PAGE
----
Take the 2-minute tour ×
Stack Overflow is a question and answer site for professional and enthusiast programmers. It's 100% free, no registration required.

Clicking on a link in Chrome (not Safari or Firefox) changes the cursor from pointer to arrow. Can this behavior be prevented? I.e., is it possible to still have the pointer after clicking, but while the cursor is still hovering over the link?

EDIT: Okay so I've done a little more testing. First of all, the only reason anyone would want the cursor to remain as a pointer after clicking on a link is if the link does not actually load another page but rather fires a JS event instead.

<a href="test">Test</a>

// JQuery
$("a").click(function(event) { event.preventDefault(); }

With the above code, event.preventDefault (or returning false) will allow the cursor to remain a pointer after click. This will suffice for most uses, namely triggering a DOM manipulation and/or AJAX request.

The problem is with history.pushState():

<a href="test">Test</a>

// JQuery
$("a").click(function(event) {
    history.pushState(arg1, arg2, url);
    event.preventDefault(); return false;
}

Here the pointer DOES change to an arrow. Any ideas on how to stop that from happening?

share|improve this question
    
What version of Chrome are you using? On mine it stays pointer even after clicking on links... –  Niklas Jul 5 '11 at 7:29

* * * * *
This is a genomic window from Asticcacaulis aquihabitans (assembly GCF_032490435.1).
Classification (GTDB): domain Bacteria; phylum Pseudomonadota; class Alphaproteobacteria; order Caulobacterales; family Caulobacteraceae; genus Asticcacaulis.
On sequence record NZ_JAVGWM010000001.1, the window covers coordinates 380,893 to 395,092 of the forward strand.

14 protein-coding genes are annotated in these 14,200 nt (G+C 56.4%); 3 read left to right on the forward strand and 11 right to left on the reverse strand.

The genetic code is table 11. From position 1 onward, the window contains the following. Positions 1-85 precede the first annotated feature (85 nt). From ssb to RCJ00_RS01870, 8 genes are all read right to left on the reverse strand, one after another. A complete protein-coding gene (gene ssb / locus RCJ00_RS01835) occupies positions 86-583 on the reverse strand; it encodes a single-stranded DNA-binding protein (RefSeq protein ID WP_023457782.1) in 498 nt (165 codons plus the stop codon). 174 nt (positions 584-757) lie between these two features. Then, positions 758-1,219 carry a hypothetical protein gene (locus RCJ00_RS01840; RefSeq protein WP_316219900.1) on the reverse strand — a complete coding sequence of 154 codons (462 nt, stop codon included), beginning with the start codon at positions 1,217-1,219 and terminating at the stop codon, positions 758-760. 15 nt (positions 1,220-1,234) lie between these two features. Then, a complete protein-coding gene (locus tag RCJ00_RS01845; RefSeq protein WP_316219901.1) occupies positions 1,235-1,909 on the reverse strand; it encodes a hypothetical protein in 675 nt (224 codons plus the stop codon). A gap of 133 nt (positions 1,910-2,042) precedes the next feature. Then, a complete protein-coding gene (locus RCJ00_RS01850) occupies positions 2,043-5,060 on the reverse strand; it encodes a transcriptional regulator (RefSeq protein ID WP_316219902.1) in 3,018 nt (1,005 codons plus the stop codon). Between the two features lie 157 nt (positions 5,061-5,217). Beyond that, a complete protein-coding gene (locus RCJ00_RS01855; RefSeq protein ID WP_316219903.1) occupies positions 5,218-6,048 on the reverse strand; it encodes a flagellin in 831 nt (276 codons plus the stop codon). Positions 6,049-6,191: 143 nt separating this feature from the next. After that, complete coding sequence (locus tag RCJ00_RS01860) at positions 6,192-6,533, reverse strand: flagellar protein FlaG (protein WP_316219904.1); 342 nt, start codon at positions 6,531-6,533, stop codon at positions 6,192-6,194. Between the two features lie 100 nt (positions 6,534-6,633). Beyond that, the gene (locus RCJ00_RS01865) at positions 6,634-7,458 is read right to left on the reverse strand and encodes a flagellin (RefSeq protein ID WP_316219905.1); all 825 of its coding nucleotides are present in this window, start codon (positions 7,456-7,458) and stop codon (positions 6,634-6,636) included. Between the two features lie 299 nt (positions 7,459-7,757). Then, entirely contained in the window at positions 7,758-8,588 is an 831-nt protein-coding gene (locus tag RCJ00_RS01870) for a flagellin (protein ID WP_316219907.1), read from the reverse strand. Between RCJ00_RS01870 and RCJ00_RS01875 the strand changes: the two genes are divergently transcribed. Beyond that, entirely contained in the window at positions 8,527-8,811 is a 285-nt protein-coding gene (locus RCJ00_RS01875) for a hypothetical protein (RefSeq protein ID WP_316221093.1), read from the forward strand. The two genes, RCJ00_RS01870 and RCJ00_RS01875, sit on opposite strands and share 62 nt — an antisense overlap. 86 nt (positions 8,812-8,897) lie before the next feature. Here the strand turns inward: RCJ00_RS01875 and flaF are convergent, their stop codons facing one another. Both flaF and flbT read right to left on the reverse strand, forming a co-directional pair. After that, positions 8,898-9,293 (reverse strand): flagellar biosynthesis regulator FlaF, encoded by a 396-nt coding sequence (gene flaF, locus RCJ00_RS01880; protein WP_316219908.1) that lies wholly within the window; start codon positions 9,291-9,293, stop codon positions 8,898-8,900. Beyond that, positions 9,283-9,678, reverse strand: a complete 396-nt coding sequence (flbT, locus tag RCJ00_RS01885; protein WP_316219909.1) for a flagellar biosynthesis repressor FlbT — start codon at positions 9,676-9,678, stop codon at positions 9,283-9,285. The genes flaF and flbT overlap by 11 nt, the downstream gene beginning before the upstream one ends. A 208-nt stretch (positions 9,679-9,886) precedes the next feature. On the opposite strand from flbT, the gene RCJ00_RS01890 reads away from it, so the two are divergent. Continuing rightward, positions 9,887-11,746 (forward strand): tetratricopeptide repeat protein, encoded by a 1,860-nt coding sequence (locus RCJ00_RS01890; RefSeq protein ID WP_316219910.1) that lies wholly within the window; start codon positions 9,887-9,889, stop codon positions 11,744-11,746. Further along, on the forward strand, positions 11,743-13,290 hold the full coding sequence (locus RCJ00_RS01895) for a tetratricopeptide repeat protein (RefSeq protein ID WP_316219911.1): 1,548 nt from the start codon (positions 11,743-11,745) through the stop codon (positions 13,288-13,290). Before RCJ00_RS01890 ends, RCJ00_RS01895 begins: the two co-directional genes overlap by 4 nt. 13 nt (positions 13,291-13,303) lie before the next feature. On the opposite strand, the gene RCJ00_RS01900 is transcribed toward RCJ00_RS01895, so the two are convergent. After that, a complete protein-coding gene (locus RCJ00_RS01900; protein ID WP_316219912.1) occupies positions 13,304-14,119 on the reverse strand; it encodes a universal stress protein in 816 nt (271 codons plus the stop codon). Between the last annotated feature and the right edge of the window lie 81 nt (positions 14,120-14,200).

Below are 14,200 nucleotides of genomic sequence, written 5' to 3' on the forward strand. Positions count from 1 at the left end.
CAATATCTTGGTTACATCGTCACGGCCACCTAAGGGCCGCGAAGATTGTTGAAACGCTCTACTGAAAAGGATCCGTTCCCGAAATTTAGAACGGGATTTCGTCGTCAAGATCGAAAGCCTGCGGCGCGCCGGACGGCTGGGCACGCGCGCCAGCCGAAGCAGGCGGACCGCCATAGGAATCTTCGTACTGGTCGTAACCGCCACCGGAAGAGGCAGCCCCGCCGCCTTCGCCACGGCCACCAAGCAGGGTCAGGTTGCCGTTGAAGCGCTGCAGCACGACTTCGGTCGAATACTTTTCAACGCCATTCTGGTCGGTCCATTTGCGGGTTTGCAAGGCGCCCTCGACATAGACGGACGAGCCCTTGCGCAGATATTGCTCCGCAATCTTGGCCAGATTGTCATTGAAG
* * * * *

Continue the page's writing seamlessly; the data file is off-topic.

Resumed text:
it doesn't change to arrow in my chrome. which version is yours? –  Phelios Jul 5 '11 at 7:30
    
Using Chrome 12.0.742.112 (for Mac). –  Chiraag Mundhe Jul 5 '11 at 18:59
add comment

3 Answers

This sounds like a CSS issue. Look for code like the following:

::-webkit-any-link:hover,
::-webkit-any-link:active { cursor: pointer; }

This will affect all links (like a[href]) but only in WebKit. Perhaps something else is preventing Safari from doing this.

UPDATE GIVEN EXPANDED QUESTION:

Now that we know more about the problem, namely that the cursor changes back to a pointer after clicking on an element fires off a javascript, I would say that this is a Chrome bug.

Please file a report at http://bugs.chromium.org/

share|improve this answer
add comment

You could explicitly set your target element's CSS to include --

#element {
    cursor: pointer;
}


See http://www.quirksmode.org/css/cursor.html#note if you have to support IE 5.5.

share|improve this answer
add comment

In the meantime I'm thinking this desperate workaround:

  1. Browser detect Chrome
  2. Apply this tutorial
share|improve this answer
2  
Do you really need a solution so badly that you'd resort to browser sniffing to do this? –  Yi Jiang Nov 9 '11 at 15:47
    
In fact I really need the custom cursor cause it's a slideshow in an entire html site and i use custom cursor for next/prev images (and the w-resize/n-resize instead of default) I haven't done the trick yet but I think i prefer that the user have more facilities to navigate than the browser sniffing...anyway...have another solution? –  Adrián Pérez Nov 9 '11 at 20:40
add comment

Your Answer

 
discard

By posting your answer, you agree to the privacy policy and terms of service.

Not the answer you're looking for? Browse other questions tagged or ask your own question.